Tag Archives: lamb

An Exceptional Evening at Jamison Farm

An Exceptional Evening at Jamison Farm

Ron and I have spoken of viewing some of the properties designed by Frank Lloyd Wright for several years. In late July of this year, Ron read an article in the New York Times that set the wheels in motion, literally, for us to do that and put a plan in place.

In 1991, Frank Lloyd Wright was recognized by the American Institute of Architects as “the greatest American architect of all time.” He believed in “designing structures that were in harmony with humanity and its environment, a philosophy he called organic architecture.”

As we always take a different route back to Cabo San Lucas, we decided to make a trip through Frank Lloyd Wright country and visit some of the places we read about in the article. Ron and I both love lamb and looked on the internet to find out more about Jamison Farm, located near Latrobe, Pennsylvania (home of the late, great Arnold Palmer), that the article spoke very highly of. It turned out that a Harvest Dinner was planned for October 22nd, was limited to 18 people, and promised lessons, recipes, stories and dinner. We immediately booked our seats at the table.

John and Sukey Jamison's Farmhouse

John and Sukey Jamison’s Farmhouse

We took our fine bottle of Duoro (the event was BYOW) and made our way from Latrobe to Jamison Farm (thank goodness for GPS!). We were among the first guests to arrive and we were delighted to meet an eclectic group of diners, most of whom were from the area or at least from somewhere in the state of Pennsylvania.

The 210-acre Jamison Farm is owned by John and Sukey Jamison, who have lived here since the 1960’s, and have been raising free range lamb and developing their reputation for purveying America’s best since that time. Their lamb is purely grass fed and free of hormones, antibiotics, herbicides and pesticides. The local geography, selection of natural grasses, rotational grazing, and annual rainfall (approximately 50 inches) provide meat that tastes like the pastures the lambs graze on.

The Black Sheep in the Jamison's Flock

The Black Sheep in the Jamison’s Flock

It had been a particularly cold and rainy day, so walking into the Jamison farm house with fires burning in various rooms made us all feel warm and welcome. John is the story teller and Sukey is the chef – a great partnership that reflected both personalities and complementary talents.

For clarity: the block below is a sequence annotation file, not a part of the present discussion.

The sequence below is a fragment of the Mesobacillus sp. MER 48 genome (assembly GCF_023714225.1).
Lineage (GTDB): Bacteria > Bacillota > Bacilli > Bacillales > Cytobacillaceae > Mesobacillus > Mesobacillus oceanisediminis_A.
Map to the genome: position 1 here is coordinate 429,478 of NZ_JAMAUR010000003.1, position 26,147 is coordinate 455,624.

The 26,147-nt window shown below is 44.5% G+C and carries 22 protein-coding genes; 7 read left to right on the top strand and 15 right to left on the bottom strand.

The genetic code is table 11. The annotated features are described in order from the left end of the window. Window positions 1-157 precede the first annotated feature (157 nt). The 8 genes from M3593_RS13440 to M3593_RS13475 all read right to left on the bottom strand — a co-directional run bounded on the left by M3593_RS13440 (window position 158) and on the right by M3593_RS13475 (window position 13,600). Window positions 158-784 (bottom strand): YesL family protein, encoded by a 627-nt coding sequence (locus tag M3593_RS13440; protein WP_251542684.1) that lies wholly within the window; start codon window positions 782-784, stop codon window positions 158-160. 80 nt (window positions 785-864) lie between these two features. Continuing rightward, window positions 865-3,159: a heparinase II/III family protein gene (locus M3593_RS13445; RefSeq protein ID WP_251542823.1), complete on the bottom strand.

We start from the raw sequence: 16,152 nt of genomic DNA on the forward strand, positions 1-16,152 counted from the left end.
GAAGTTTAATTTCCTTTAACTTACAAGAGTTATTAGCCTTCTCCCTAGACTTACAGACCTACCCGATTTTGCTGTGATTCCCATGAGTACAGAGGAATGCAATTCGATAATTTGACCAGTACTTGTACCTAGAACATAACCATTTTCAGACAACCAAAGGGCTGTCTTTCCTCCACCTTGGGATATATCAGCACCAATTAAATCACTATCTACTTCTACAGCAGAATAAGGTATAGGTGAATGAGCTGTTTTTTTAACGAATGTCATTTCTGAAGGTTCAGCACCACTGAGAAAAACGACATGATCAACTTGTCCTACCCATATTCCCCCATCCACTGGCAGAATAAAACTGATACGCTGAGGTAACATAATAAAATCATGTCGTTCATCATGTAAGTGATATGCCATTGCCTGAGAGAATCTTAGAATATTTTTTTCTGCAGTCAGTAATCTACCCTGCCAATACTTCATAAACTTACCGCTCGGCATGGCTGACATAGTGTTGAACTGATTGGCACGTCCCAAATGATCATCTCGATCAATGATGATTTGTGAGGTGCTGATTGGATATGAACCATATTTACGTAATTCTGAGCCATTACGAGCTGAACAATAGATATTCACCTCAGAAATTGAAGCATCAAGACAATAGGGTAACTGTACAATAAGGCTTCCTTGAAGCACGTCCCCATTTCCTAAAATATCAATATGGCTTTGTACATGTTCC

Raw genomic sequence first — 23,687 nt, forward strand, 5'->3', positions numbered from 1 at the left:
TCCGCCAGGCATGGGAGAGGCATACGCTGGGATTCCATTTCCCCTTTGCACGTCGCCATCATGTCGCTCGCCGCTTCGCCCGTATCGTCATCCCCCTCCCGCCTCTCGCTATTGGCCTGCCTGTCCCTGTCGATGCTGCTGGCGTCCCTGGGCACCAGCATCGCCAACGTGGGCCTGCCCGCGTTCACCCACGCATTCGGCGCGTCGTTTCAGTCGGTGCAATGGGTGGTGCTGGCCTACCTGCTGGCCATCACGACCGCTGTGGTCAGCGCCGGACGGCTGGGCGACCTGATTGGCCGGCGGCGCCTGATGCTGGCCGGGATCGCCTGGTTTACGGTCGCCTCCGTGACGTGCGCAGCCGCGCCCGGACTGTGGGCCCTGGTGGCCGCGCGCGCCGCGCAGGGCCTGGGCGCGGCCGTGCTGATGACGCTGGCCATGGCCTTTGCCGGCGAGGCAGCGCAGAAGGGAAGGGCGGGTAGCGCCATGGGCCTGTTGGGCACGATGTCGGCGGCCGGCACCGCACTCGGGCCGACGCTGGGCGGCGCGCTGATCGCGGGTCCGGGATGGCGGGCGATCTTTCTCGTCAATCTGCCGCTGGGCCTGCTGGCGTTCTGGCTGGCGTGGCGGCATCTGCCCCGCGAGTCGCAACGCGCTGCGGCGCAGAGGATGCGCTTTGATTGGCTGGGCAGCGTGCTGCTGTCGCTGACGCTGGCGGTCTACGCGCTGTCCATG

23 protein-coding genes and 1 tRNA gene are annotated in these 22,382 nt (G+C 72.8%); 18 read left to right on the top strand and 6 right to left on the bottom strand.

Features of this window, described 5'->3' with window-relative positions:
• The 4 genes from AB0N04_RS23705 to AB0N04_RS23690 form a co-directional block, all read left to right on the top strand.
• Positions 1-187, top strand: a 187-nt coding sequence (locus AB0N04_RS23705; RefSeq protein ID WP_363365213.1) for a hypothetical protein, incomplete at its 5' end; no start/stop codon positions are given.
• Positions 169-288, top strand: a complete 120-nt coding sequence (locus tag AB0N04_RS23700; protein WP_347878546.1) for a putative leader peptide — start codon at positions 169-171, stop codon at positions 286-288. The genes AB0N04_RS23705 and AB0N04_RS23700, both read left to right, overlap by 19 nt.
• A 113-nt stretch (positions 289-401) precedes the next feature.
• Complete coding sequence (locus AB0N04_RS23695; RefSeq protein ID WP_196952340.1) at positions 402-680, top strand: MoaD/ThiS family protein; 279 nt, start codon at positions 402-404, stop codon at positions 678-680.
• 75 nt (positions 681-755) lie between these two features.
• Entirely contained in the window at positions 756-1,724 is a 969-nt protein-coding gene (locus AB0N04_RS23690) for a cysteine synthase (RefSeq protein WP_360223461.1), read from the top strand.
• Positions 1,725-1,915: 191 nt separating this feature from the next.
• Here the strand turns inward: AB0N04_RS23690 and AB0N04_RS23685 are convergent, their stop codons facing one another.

The Jamison’s sitting room is filled with signed cookbooks from some of the world’s most wellknown chefs and of other famous people who have either visited the Farm or dined on their delicious lamb. John and Sukey used to trade lamb for signed cookbooks with Julia Child (John played a voice mail message Julia left on their phone years ago) and have supplied lamb and developed friendships with many of the most prominent and important chefs in America: Palladin, Boulud, Pépin, Ripert (Ron plays tennis with Eric’s wife, Sandra, in the Hamptons – she’s vivacious and lovely!), Keller, and so many more.

Assortment of Appetizers

Assortment of Appetizers

Our evening began with a lovely selection of appetizers: assorted cheeses, lamb sausage (with spinach and feta cheese) and lamb paté. We joined John in the sitting room and listened to their Farm’s history and of some of their colorful stories collected over time. The farm manager demonstrated how to prepare cuts from the hind leg of a lamb, resulting in less than 30% waste, including the thigh bone.

Demonstration of carving cuts from an upper leg of lamb

Demonstration of carving cuts from an upper leg of lamb

We were called to dinner and our group was split between two tables in the dining room. We began with an outstanding Lamb Barley Soup – a perfect start to the evening’s meal. The soup was rich with tomatoes, vegetables and the secret ingredient which was lamb stock. On such a cold evening, it was comfort food at its finest.

Lamb Barley Soup

Lamb Barley Soup

Our next course was a Mixed Greens Salad (with homemade Merguez Sausage and tossed with a Mustard Vinaigrette).

Mixed Greens with Merguez Sausage

Mixed Greens with Merguez Sausage

Our main course followed and we were served Braised Lamb Shoulder, Lamb Shank, Roasted Lamb Chop, Herb Cherry Tomatoes over Balsamic Onions, and Smashed Herb Potatoes.

Our Main Course - Lamb Three Ways

Our Main Course – Lamb Three Ways

During and between courses, we enjoyed more stories from John and conversation with our dinner companions and new friends.

Dessert, although we were almost too full by this point to enjoy it, was a light and delicious Mixed Apple Crisp with Chantilly Crème and served with a piece of their Specialty Brownie.

Our Dessert

Our Dessert

Although we didn’t partake of a cooking class (which we thought we were taking, but got a carving demonstration instead), we enjoyed a stellar evening of brilliantly cooked lamb dishes, prepared simply to fully appreciate the flavor of the meat itself. Sukey is a very talented cook who hand-prepared every dish in their charming farm kitchen. Everything we were served was absolutely delicious! We loved listening to John’s stories and hope that he finishes the book he has started writing (both John and Sukey were English majors) and record the podcasts (a new concept that we introduced to John as he is such a great storyteller) of the many tales they have to tell.